A Letter From Maui

The beaches are empty. The shops shuttered. There is no rush hour. The golf courses are closed, and the few people here have turned the golf courses into public parks – bikers, joggers, fathers throwing footballs to their young sons, dogs running free. The only people working are security guards, landscapers and tree trimmers. A few restaurants offer take-out, the owners wear gloves and masks. A Hawaiian monk seal swims twenty feet from shore.

The people of Maui, largely dependent on tourism, have willingly paid an exorbitant price to contain the Covid19 virus, and yet there are significant hot spots which worry us. We have been impressed by the selflessness of people – the doctors, nurses, housekeepers; those willingly working at the food bank and delivering meals to the homeless; business owners working so hard to make sure that their employees have enough to meet at least some of their expenses.

We make decisions in our jobs and for our businesses. By definition each decision has uncertainty and requires thought. Well considered decisions based on values and priorities are rarely documented. Often, no one even knows that a decision was made – we don’t pause to consider the difficulty that an unknown person went through to make sure that our health and our interests are protected – we rely on pilots, airline executives, hotel managers, hospital administrators, business owners and, in our case, title searchers. We rely on workers making informed decisions about their own health and in their work attendance so that others are not compromised.

Companies where thoughtful decision making is the rule carry on, seemingly without effort. The employees are confident that they will not be penalized for making decisions to safeguard their co-workers and their companies. The leaders build the culture of the company so that the employees know they are valued, customers understand that the work will be done right even though the supplier sometimes does the work at a loss These companies are the majority of the companies in our society, and they are seldom heard from, they are just there, are relied upon, become the fabric of our business lives. They grow and change and prosper.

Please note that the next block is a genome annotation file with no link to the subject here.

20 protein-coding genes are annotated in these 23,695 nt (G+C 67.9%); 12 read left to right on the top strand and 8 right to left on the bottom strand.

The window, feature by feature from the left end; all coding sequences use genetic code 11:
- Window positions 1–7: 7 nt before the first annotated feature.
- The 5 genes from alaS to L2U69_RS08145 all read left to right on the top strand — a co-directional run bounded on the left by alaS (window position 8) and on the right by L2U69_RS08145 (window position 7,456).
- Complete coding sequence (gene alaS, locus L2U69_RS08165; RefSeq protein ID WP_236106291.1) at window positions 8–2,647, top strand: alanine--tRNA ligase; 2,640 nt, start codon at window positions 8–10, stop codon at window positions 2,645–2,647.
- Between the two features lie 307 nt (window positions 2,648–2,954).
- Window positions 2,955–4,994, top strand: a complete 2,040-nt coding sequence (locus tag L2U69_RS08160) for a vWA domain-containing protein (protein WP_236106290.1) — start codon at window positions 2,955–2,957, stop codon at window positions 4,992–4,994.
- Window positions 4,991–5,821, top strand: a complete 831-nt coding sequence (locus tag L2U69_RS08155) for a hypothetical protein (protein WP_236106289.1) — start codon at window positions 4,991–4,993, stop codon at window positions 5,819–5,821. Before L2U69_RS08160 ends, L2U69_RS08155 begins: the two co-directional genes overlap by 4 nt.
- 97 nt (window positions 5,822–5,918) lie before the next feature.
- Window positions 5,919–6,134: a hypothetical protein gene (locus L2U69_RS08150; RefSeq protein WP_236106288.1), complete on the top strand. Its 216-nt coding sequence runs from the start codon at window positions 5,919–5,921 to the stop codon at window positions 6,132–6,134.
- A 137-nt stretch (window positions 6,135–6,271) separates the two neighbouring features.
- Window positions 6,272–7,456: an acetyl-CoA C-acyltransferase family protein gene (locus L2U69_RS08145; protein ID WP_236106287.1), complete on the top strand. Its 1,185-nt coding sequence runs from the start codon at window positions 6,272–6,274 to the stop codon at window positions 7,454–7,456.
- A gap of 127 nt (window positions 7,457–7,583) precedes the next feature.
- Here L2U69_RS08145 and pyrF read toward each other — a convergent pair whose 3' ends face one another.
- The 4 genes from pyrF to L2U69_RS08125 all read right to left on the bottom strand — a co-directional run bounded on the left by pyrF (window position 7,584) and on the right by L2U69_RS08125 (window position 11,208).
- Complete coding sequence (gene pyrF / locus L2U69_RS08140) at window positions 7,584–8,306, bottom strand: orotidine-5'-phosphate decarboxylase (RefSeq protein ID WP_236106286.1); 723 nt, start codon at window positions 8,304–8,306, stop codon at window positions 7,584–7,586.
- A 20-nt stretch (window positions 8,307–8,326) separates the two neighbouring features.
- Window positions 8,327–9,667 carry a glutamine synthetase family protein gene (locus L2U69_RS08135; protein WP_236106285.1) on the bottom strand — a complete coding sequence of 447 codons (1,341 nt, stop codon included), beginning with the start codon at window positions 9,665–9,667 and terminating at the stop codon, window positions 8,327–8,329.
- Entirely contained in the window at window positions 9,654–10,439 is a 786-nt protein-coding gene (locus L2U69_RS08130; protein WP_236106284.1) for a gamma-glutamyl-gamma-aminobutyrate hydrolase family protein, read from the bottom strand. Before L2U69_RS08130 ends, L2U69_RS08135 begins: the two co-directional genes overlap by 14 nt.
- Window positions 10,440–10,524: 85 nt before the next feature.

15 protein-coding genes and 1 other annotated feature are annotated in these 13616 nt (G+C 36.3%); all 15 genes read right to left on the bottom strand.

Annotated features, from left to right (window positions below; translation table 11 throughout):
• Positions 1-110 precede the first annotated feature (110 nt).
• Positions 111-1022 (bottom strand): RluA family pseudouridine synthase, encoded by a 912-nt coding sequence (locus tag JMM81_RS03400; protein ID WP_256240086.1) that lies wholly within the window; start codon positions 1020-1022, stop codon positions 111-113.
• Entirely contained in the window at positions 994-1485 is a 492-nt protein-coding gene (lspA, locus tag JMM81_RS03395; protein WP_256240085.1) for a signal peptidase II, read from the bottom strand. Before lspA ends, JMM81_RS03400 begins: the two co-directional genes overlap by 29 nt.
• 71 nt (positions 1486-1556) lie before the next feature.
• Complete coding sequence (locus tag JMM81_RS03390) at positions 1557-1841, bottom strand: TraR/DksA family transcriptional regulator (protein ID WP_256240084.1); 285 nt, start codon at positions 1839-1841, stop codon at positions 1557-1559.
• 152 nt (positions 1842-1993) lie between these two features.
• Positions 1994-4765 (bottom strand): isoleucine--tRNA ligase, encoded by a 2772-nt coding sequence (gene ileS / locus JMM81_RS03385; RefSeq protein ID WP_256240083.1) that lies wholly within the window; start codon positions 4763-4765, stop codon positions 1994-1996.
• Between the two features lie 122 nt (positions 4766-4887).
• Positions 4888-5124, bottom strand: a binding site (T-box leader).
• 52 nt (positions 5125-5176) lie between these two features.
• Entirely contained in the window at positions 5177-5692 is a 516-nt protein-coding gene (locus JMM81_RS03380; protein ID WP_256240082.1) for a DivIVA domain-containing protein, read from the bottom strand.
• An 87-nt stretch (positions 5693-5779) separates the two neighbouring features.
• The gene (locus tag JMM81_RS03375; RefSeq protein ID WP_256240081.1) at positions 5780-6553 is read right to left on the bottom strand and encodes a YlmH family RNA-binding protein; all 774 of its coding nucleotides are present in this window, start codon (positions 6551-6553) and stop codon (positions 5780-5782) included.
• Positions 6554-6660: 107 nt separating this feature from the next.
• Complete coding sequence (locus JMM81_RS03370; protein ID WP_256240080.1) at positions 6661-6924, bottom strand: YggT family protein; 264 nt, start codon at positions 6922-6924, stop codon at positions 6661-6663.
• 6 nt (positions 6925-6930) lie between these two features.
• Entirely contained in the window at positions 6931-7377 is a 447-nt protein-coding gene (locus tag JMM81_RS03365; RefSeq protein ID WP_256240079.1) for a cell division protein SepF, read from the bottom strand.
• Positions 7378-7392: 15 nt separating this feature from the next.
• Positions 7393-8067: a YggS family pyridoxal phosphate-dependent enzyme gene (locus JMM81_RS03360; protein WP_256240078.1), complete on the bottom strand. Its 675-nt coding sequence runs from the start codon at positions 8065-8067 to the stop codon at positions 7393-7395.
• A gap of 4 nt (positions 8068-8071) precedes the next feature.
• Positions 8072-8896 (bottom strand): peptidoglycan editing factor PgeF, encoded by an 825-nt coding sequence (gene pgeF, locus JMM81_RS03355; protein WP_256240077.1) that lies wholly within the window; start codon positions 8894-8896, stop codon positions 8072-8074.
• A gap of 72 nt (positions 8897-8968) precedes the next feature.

Companies where decisions are made by emotion, by competing forces, by attempting to accommodate contrary views rather than important values – those companies get column inches in newspapers, those are the organizations saddled with lawsuits, with poor reputations.

Management matters. Considered and thoughtful leadership matters. Culture and caring matter.

Sometimes it is even a matter of life and death.

With warm regards,

Virendra Nath

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